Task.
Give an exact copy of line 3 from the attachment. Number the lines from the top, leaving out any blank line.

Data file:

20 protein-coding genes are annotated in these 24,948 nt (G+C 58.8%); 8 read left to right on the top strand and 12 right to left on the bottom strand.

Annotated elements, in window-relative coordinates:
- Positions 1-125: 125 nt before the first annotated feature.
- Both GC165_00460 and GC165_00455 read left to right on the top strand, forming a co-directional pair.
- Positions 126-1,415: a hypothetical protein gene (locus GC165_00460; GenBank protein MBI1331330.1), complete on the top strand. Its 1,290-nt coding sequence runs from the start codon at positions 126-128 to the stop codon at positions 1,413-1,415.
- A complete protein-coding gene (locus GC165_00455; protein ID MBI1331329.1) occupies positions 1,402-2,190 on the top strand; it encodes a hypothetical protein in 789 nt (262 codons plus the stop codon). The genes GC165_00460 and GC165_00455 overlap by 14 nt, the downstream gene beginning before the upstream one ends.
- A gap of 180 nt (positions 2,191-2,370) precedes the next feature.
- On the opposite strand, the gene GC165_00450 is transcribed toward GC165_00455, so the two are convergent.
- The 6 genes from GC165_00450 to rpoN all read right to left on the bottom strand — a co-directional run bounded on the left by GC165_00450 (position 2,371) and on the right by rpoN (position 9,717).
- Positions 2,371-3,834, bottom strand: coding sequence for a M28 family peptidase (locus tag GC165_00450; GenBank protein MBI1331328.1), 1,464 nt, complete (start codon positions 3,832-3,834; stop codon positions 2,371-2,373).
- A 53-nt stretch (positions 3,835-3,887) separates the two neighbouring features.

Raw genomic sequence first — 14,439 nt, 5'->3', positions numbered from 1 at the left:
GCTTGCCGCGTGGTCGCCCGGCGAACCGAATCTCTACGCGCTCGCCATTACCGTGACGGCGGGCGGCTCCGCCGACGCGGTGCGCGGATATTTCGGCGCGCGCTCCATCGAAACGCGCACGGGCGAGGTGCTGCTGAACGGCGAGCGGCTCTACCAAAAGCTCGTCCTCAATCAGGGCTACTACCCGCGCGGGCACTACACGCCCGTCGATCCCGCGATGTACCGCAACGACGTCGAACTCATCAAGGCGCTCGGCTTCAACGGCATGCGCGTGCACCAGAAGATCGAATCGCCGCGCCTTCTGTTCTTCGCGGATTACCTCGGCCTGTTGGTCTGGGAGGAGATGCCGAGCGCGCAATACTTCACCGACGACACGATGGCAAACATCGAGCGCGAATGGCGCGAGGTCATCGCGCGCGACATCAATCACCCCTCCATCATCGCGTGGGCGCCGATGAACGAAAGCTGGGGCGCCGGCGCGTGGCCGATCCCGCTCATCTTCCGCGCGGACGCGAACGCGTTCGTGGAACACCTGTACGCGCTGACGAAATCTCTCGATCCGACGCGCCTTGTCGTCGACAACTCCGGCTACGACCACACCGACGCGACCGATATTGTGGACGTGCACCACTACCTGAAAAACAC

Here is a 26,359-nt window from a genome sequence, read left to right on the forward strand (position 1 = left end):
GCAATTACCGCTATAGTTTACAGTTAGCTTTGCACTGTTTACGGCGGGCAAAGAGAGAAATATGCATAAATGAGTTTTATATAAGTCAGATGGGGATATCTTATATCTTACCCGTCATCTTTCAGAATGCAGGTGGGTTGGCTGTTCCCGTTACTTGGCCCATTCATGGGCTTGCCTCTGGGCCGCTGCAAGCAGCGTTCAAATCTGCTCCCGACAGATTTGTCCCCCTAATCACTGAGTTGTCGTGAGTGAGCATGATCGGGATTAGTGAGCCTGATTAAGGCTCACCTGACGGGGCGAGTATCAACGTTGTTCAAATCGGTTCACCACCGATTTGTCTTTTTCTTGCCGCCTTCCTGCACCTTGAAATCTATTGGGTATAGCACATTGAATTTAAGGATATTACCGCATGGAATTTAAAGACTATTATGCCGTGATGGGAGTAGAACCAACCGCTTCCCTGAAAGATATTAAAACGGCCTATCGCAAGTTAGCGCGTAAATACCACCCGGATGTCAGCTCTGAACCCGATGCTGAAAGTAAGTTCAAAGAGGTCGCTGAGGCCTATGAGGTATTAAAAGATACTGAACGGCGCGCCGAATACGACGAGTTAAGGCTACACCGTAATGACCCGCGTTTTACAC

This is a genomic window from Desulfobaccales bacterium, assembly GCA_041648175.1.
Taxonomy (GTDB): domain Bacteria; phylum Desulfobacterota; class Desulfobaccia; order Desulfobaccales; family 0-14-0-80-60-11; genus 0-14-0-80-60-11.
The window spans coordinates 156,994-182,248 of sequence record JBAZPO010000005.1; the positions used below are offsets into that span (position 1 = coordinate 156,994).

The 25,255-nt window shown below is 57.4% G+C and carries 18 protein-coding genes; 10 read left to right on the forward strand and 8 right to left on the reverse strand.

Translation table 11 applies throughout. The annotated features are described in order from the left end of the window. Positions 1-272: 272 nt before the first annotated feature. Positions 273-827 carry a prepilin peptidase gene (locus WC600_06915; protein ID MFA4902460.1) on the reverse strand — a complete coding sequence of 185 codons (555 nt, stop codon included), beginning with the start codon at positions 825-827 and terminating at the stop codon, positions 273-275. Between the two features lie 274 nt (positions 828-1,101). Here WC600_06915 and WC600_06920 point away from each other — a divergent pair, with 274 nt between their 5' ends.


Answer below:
- Positions 1-125: 125 nt before the first annotated feature.